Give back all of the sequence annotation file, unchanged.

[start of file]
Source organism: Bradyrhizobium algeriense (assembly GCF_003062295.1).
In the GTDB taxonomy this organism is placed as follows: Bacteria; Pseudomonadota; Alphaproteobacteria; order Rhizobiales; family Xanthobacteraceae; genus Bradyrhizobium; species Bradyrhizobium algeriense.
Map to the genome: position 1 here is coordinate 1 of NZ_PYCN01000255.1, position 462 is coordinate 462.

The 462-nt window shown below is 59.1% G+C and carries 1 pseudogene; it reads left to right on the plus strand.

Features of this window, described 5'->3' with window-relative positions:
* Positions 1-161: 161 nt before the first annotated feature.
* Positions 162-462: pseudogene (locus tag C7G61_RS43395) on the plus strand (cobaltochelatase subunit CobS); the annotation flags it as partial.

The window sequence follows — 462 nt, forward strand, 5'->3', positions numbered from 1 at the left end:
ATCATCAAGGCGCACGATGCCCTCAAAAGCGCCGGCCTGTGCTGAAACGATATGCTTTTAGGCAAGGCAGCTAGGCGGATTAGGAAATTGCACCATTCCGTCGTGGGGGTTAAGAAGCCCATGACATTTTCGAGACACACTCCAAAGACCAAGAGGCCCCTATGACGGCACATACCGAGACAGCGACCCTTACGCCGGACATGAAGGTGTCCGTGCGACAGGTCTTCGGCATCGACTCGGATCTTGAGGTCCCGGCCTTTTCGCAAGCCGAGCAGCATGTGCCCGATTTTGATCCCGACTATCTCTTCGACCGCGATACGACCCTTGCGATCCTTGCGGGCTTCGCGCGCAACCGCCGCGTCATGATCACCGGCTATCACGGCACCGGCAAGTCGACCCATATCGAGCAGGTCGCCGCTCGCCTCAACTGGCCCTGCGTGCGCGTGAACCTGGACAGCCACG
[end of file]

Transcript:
Source organism: Bradyrhizobium algeriense (assembly GCF_003062295.1).
In the GTDB taxonomy this organism is placed as follows: Bacteria; Pseudomonadota; Alphaproteobacteria; order Rhizobiales; family Xanthobacteraceae; genus Bradyrhizobium; species Bradyrhizobium algeriense.
Map to the genome: position 1 here is coordinate 1 of NZ_PYCN01000255.1, position 462 is coordinate 462.

The 462-nt window shown below is 59.1% G+C and carries 1 pseudogene; it reads left to right on the plus strand.

Features of this window, described 5'->3' with window-relative positions:
* Positions 1-161: 161 nt before the first annotated feature.
* Positions 162-462: pseudogene (locus tag C7G61_RS43395) on the plus strand (cobaltochelatase subunit CobS); the annotation flags it as partial.

The window sequence follows — 462 nt, forward strand, 5'->3', positions numbered from 1 at the left end:
ATCATCAAGGCGCACGATGCCCTCAAAAGCGCCGGCCTGTGCTGAAACGATATGCTTTTAGGCAAGGCAGCTAGGCGGATTAGGAAATTGCACCATTCCGTCGTGGGGGTTAAGAAGCCCATGACATTTTCGAGACACACTCCAAAGACCAAGAGGCCCCTATGACGGCACATACCGAGACAGCGACCCTTACGCCGGACATGAAGGTGTCCGTGCGACAGGTCTTCGGCATCGACTCGGATCTTGAGGTCCCGGCCTTTTCGCAAGCCGAGCAGCATGTGCCCGATTTTGATCCCGACTATCTCTTCGACCGCGATACGACCCTTGCGATCCTTGCGGGCTTCGCGCGCAACCGCCGCGTCATGATCACCGGCTATCACGGCACCGGCAAGTCGACCCATATCGAGCAGGTCGCCGCTCGCCTCAACTGGCCCTGCGTGCGCGTGAACCTGGACAGCCACG